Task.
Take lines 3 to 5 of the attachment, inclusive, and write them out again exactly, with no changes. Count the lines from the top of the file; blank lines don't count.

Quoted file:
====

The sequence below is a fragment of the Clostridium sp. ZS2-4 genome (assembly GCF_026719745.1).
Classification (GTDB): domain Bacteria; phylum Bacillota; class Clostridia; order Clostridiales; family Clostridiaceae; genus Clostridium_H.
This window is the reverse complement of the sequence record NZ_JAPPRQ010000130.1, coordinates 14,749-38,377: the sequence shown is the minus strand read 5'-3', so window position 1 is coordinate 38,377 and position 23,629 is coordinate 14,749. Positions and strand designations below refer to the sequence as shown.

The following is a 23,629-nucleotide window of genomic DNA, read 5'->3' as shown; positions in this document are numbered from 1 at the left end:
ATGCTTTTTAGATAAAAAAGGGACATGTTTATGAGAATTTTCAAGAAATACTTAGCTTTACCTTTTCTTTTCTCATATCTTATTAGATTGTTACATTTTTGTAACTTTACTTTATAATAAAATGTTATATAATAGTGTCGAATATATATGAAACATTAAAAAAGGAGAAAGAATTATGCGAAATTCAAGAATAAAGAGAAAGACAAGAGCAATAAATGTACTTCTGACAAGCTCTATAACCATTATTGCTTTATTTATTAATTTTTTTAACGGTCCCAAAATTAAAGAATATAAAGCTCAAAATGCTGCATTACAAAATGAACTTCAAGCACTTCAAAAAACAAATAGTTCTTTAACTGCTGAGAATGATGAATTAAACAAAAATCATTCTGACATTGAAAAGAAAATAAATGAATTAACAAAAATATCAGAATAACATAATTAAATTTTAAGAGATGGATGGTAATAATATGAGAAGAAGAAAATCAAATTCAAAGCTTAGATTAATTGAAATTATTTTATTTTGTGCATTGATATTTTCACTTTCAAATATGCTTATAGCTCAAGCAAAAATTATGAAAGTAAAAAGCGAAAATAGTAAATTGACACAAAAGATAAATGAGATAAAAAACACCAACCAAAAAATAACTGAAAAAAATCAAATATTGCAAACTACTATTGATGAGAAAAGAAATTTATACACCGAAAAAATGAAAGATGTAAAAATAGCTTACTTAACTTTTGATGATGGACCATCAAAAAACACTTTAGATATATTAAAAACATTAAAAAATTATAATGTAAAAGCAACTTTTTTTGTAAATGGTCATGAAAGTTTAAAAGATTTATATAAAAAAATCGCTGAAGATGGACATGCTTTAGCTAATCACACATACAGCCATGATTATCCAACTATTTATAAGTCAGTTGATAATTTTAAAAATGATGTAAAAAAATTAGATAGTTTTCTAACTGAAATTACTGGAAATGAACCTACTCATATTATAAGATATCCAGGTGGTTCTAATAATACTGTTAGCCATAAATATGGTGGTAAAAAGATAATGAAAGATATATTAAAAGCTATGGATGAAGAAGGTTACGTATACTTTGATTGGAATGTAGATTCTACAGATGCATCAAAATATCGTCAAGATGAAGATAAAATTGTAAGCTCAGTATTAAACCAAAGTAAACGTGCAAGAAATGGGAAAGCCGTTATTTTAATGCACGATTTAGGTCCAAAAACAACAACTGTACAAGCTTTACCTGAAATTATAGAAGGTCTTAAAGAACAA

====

This window is the reverse complement of the sequence record NZ_JAPPRQ010000130.1, coordinates 14,749-38,377: the sequence shown is the minus strand read 5'-3', so window position 1 is coordinate 38,377 and position 23,629 is coordinate 14,749. Positions and strand designations below refer to the sequence as shown.

The following is a 23,629-nucleotide window of genomic DNA, read 5'->3' as shown; positions in this document are numbered from 1 at the left end:
ATGCTTTTTAGATAAAAAAGGGACATGTTTATGAGAATTTTCAAGAAATACTTAGCTTTACCTTTTCTTTTCTCATATCTTATTAGATTGTTACATTTTTGTAACTTTACTTTATAATAAAATGTTATATAATAGTGTCGAATATATATGAAACATTAAAAAAGGAGAAAGAATTATGCGAAATTCAAGAATAAAGAGAAAGACAAGAGCAATAAATGTACTTCTGACAAGCTCTATAACCATTATTGCTTTATTTATTAATTTTTTTAACGGTCCCAAAATTAAAGAATATAAAGCTCAAAATGCTGCATTACAAAATGAACTTCAAGCACTTCAAAAAACAAATAGTTCTTTAACTGCTGAGAATGATGAATTAAACAAAAATCATTCTGACATTGAAAAGAAAATAAATGAATTAACAAAAATATCAGAATAACATAATTAAATTTTAAGAGATGGATGGTAATAATATGAGAAGAAGAAAATCAAATTCAAAGCTTAGATTAATTGAAATTATTTTATTTTGTGCATTGATATTTTCACTTTCAAATATGCTTATAGCTCAAGCAAAAATTATGAAAGTAAAAAGCGAAAATAGTAAATTGACACAAAAGATAAATGAGATAAAAAACACCAACCAAAAAATAACTGAAAAAAATCAAATATTGCAAACTACTATTGATGAGAAAAGAAATTTATACACCGAAAAAATGAAAGATGTAAAAATAGCTTACTTAACTTTTGATGATGGACCATCAAAAAACACTTTAGATATATTAAAAACATTAAAAAATTATAATGTAAAAGCAACTTTTTTTGTAAATGGTCATGAAAGTTTAAAAGATTTATATAAAAAAATCGCTGAAGATGGACATGCTTTAGCTAATCACACATACAGCCATGATTATCCAACTATTTATAAGTCAGTTGATAATTTTAAAAATGATGTAAAAAAATTAGATAGTTTTCTAACTGAAATTACTGGAAATGAACCTACTCATATTATAAGATATCCAGGTGGTTCTAATAATACTGTTAGCCATAAATATGGTGGTAAAAAGATAATGAAAGATATATTAAAAGCTATGGATGAAGAAGGTTACGTATACTTTGATTGGAATGTAGATTCTACAGATGCATCAAAATATCGTCAAGATGAAGATAAAATTGTAAGCTCAGTATTAAACCAAAGTAAACGTGCAAGAAATGGGAAAGCCGTTATTTTAATGCACGATTTAGGTCCAAAAACAACAACTGTACAAGCTTTACCTGAAATTATAGAAGGTCTTAAAGAACAA